We also found that in drug-treated cells, the levels of newly synthesized ceramide remained largely unaffected (Figure 3B). The finding that newly synthesized ceramide levels did not mirror differences in newly synthesized SM suggests that ceramide levels are regulated independently in terms of synthesis and metabolism. Thus, while vesiculated Golgi membranes formed by ilimaquinone support ceramide trafficking and SM synthesis, ministacks formed by nocodazole treatment do not.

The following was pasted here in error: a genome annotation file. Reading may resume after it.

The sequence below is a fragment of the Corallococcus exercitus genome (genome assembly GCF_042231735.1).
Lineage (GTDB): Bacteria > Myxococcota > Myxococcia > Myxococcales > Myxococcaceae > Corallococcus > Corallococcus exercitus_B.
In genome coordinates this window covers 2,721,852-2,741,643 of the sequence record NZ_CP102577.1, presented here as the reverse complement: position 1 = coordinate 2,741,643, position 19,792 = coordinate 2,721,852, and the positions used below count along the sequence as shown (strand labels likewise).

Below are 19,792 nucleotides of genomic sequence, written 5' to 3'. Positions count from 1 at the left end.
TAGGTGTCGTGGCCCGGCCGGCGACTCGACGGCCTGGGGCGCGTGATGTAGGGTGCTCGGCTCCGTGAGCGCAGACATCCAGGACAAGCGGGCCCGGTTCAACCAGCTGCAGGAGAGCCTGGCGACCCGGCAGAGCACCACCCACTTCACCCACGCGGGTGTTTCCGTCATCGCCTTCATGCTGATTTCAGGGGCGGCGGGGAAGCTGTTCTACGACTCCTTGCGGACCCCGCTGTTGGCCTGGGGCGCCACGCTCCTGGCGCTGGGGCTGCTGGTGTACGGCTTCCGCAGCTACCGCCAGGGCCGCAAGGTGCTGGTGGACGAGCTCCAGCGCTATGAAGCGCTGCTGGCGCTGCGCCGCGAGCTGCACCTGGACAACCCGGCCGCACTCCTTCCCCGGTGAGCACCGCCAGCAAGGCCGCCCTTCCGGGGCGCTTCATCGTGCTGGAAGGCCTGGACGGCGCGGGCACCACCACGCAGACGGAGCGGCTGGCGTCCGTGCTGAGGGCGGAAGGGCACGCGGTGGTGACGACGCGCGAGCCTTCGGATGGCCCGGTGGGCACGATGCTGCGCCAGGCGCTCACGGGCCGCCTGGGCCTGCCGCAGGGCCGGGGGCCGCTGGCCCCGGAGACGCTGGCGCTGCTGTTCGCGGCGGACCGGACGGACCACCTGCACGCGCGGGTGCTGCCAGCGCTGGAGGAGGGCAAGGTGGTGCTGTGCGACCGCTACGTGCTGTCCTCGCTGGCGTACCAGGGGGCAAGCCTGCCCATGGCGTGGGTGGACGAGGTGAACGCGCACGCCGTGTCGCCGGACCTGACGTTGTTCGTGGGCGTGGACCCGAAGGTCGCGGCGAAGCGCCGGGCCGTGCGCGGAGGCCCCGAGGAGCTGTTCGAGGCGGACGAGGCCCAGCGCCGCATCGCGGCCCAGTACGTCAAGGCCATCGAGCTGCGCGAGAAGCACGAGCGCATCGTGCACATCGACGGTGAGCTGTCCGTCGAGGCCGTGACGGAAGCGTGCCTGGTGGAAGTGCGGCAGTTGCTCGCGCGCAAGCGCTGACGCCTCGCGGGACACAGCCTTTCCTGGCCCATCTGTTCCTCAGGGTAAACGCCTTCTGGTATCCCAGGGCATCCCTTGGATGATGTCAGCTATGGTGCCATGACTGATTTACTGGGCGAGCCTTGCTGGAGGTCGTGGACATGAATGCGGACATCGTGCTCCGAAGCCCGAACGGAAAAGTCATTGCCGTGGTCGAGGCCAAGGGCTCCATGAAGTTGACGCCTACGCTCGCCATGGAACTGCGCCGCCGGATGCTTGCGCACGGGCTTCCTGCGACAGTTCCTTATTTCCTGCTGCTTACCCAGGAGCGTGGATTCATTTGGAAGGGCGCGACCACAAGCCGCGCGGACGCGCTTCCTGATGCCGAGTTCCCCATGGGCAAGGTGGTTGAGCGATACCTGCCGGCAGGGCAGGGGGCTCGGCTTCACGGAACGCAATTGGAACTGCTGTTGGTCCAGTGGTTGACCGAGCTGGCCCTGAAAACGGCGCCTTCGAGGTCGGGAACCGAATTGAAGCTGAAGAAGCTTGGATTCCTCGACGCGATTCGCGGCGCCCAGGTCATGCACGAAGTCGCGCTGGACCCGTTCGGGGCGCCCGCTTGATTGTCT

In this study we only analyzed ceramide and SM levels with respect to Golgi structure. However, it would be interesting to see if newly synthesized GlcCer and other glycosphingolipid levels are also affected by Golgi structural perturbations, especially with the recent finding that FAPP2 is a non-vesicular carrier of GlcCer that is responsible for trafficking the lipid from early Golgi membranes to late Golgi membranes for glycosphingolipid synthesis (5, 26). It would also be interesting to see if localization of FAPP2 and another PH domain containing protein, the oxysterol-binding protein (OSBP) to Golgi membranes is affected when Golgi structure is perturbed. OSBP was shown to be involved in regulation of CERT activity and SM synthesis (27). Also, all our studies were performed on non-synchronized HeLa cells. Previous data suggest that SM synthesis (but not GlcCer synthesis) is reduced during mitosis when the Golgi vesiculates (28). However, these studies were performed in cells that were synchronized by nocodazole treatment (28), so it is unclear if the reduction in SM is solely due to the mitotic rearrangement of Golgi structure.